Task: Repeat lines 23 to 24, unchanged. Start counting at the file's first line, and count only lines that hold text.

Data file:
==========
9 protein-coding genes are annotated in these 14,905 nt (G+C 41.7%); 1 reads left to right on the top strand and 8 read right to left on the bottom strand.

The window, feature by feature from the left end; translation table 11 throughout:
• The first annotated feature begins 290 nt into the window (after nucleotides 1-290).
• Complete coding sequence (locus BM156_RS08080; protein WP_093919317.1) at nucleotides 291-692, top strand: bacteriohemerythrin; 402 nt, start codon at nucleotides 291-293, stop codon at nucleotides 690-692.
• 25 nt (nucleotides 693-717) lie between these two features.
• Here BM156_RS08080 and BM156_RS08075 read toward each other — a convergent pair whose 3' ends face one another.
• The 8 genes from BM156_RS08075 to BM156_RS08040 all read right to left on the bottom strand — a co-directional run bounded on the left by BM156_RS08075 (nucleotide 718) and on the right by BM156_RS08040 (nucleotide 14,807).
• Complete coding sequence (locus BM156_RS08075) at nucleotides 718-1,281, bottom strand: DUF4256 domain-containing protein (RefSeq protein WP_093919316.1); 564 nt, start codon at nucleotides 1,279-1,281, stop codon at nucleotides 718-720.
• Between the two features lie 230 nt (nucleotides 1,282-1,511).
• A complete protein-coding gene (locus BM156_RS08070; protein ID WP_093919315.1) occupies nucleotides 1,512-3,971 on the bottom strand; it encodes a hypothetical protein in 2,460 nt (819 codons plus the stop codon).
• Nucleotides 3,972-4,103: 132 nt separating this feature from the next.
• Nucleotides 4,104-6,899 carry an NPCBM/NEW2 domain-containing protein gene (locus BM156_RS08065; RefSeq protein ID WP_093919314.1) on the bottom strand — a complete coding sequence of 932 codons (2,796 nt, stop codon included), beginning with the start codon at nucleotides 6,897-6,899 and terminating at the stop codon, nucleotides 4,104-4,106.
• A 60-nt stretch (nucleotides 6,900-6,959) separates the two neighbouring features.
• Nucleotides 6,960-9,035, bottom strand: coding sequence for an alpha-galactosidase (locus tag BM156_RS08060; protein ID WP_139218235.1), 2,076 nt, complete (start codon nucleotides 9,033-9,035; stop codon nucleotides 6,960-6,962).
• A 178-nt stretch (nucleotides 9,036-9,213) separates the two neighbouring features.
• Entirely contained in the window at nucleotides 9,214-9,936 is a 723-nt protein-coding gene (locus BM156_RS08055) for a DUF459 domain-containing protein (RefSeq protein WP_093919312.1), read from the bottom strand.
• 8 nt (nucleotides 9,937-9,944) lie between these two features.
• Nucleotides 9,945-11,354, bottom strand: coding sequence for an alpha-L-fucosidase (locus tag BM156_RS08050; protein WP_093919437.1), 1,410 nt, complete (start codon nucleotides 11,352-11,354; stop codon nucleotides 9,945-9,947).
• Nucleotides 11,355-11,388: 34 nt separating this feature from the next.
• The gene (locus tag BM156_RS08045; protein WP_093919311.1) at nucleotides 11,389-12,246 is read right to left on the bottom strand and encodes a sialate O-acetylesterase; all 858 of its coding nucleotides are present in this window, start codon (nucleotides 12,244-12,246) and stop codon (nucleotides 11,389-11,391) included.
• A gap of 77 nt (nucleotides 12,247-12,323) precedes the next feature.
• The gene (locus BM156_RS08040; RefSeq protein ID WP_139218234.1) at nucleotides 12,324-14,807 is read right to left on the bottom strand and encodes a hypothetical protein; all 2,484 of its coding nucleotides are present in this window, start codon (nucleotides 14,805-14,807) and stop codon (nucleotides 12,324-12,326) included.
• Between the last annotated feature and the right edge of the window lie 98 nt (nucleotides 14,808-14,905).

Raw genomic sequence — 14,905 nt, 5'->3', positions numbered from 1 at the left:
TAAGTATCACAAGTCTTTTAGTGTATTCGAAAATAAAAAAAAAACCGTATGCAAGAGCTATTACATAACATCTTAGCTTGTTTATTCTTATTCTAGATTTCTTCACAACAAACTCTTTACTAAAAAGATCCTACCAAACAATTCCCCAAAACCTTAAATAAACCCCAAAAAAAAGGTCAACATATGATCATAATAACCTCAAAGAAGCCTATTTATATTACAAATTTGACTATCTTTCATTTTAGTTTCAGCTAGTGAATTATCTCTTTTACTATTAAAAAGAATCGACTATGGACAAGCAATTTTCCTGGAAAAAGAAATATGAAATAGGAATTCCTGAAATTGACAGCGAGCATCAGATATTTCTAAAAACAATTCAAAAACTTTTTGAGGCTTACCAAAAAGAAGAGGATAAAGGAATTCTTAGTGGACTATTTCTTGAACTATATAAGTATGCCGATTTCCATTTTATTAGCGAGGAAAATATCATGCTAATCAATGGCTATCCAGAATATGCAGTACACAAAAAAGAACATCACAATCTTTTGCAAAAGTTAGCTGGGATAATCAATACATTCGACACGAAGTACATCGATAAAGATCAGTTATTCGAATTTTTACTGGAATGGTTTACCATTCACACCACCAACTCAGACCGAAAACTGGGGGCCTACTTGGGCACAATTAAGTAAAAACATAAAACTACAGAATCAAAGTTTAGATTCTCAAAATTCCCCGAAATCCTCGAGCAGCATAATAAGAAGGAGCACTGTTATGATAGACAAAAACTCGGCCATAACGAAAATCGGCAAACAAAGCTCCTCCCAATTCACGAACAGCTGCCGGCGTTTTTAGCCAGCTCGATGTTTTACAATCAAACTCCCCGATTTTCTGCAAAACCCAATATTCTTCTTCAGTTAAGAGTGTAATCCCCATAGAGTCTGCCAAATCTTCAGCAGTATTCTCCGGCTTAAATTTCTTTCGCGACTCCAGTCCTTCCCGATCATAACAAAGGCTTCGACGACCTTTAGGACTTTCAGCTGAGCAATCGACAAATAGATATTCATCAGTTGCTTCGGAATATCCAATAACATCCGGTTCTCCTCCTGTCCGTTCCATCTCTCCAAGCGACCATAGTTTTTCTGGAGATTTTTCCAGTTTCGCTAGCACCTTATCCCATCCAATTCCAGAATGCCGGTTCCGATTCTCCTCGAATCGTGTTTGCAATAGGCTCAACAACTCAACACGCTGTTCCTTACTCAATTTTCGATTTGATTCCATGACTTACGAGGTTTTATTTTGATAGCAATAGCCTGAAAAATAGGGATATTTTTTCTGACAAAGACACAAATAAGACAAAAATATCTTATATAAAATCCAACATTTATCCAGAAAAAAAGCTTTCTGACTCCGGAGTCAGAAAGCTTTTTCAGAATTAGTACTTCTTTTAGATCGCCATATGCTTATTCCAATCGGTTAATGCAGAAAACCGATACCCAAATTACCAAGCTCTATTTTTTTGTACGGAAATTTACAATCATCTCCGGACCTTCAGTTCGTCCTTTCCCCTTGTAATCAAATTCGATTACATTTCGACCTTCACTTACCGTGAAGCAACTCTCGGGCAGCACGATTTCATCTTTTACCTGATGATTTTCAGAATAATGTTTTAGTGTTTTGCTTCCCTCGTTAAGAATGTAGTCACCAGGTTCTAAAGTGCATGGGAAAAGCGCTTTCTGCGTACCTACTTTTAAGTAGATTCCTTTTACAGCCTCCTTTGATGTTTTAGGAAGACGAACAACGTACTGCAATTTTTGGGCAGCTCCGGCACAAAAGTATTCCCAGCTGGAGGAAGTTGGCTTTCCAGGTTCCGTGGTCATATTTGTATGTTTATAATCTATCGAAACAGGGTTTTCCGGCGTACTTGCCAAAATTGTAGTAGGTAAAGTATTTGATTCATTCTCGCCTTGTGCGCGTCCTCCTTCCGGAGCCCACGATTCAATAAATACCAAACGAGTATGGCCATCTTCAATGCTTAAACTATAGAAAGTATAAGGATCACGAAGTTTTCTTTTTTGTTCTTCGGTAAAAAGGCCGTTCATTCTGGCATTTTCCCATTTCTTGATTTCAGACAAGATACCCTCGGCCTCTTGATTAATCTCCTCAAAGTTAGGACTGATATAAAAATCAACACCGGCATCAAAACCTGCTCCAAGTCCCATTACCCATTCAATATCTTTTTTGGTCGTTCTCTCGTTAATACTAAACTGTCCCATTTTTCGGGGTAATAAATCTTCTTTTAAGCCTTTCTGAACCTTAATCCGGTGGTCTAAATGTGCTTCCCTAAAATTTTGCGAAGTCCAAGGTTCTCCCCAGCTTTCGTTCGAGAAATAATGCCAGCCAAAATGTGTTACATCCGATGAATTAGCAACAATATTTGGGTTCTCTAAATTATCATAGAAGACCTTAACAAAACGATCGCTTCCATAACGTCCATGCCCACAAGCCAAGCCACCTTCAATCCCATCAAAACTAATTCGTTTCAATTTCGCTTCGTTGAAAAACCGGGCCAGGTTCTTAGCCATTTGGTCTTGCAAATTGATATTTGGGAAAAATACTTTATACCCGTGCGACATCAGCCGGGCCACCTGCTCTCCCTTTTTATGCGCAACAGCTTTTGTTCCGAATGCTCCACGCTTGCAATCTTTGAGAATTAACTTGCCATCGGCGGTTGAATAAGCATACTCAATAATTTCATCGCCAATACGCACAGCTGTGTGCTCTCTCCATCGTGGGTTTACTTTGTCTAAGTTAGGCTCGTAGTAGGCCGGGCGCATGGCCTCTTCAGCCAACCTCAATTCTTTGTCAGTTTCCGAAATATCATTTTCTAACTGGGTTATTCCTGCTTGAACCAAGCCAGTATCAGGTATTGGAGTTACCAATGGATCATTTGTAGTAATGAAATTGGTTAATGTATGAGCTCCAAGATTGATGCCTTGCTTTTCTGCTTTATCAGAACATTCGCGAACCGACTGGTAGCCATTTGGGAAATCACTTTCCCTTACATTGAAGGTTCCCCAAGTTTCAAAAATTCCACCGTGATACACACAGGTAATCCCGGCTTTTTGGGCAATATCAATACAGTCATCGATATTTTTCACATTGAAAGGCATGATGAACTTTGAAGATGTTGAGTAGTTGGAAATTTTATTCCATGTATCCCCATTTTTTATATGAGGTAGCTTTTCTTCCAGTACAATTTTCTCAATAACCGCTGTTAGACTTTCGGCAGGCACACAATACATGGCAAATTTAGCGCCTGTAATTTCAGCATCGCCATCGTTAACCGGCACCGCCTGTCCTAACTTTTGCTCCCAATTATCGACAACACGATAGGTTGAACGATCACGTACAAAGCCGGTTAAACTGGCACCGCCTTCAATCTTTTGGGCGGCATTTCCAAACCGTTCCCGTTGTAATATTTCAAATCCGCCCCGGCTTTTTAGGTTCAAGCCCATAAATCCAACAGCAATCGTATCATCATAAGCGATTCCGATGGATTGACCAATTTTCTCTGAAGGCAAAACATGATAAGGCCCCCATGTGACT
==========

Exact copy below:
• Between the last annotated feature and the right edge of the window lie 98 nt (nucleotides 14,808-14,905).

Raw genomic sequence — 14,905 nt, 5'->3', positions numbered from 1 at the left: